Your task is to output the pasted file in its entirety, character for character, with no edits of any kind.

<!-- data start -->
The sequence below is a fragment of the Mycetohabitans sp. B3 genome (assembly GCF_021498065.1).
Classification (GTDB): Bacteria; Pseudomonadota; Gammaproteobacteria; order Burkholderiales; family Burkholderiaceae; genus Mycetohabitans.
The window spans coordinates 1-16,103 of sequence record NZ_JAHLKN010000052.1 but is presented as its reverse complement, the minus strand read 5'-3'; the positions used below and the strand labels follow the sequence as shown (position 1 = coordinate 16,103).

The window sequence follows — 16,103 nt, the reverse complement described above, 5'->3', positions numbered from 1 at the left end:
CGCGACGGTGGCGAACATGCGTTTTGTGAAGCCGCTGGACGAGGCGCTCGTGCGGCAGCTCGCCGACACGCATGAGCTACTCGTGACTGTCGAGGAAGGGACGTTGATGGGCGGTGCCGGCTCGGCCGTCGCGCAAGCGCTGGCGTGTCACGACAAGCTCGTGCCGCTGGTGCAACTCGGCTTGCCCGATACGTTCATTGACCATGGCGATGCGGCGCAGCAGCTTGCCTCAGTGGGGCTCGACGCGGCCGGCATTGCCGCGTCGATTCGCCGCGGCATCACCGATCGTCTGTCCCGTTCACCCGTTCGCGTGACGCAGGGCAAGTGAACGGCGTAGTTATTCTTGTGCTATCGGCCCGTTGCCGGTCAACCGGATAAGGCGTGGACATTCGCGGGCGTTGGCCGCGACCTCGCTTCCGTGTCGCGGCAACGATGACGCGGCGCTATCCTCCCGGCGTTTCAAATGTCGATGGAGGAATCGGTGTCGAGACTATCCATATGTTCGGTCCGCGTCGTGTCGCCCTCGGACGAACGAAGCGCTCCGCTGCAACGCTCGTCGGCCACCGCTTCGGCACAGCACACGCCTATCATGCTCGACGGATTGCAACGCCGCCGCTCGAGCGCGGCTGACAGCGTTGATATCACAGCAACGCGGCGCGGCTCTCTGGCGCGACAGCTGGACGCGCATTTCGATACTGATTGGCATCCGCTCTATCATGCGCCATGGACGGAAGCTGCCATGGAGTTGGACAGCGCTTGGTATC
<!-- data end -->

The sequence below is a fragment of the Mycetohabitans sp. B3 genome (assembly GCF_021498065.1).
Classification (GTDB): Bacteria; Pseudomonadota; Gammaproteobacteria; order Burkholderiales; family Burkholderiaceae; genus Mycetohabitans.
The window spans coordinates 1-16,103 of sequence record NZ_JAHLKN010000052.1 but is presented as its reverse complement, the minus strand read 5'-3'; the positions used below and the strand labels follow the sequence as shown (position 1 = coordinate 16,103).

The window sequence follows — 16,103 nt, the reverse complement described above, 5'->3', positions numbered from 1 at the left end:
CGCGACGGTGGCGAACATGCGTTTTGTGAAGCCGCTGGACGAGGCGCTCGTGCGGCAGCTCGCCGACACGCATGAGCTACTCGTGACTGTCGAGGAAGGGACGTTGATGGGCGGTGCCGGCTCGGCCGTCGCGCAAGCGCTGGCGTGTCACGACAAGCTCGTGCCGCTGGTGCAACTCGGCTTGCCCGATACGTTCATTGACCATGGCGATGCGGCGCAGCAGCTTGCCTCAGTGGGGCTCGACGCGGCCGGCATTGCCGCGTCGATTCGCCGCGGCATCACCGATCGTCTGTCCCGTTCACCCGTTCGCGTGACGCAGGGCAAGTGAACGGCGTAGTTATTCTTGTGCTATCGGCCCGTTGCCGGTCAACCGGATAAGGCGTGGACATTCGCGGGCGTTGGCCGCGACCTCGCTTCCGTGTCGCGGCAACGATGACGCGGCGCTATCCTCCCGGCGTTTCAAATGTCGATGGAGGAATCGGTGTCGAGACTATCCATATGTTCGGTCCGCGTCGTGTCGCCCTCGGACGAACGAAGCGCTCCGCTGCAACGCTCGTCGGCCACCGCTTCGGCACAGCACACGCCTATCATGCTCGACGGATTGCAACGCCGCCGCTCGAGCGCGGCTGACAGCGTTGATATCACAGCAACGCGGCGCGGCTCTCTGGCGCGACAGCTGGACGCGCATTTCGATACTGATTGGCATCCGCTCTATCATGCGCCATGGACGGAAGCTGCCATGGAGTTGGACAGCGCTTGGTATC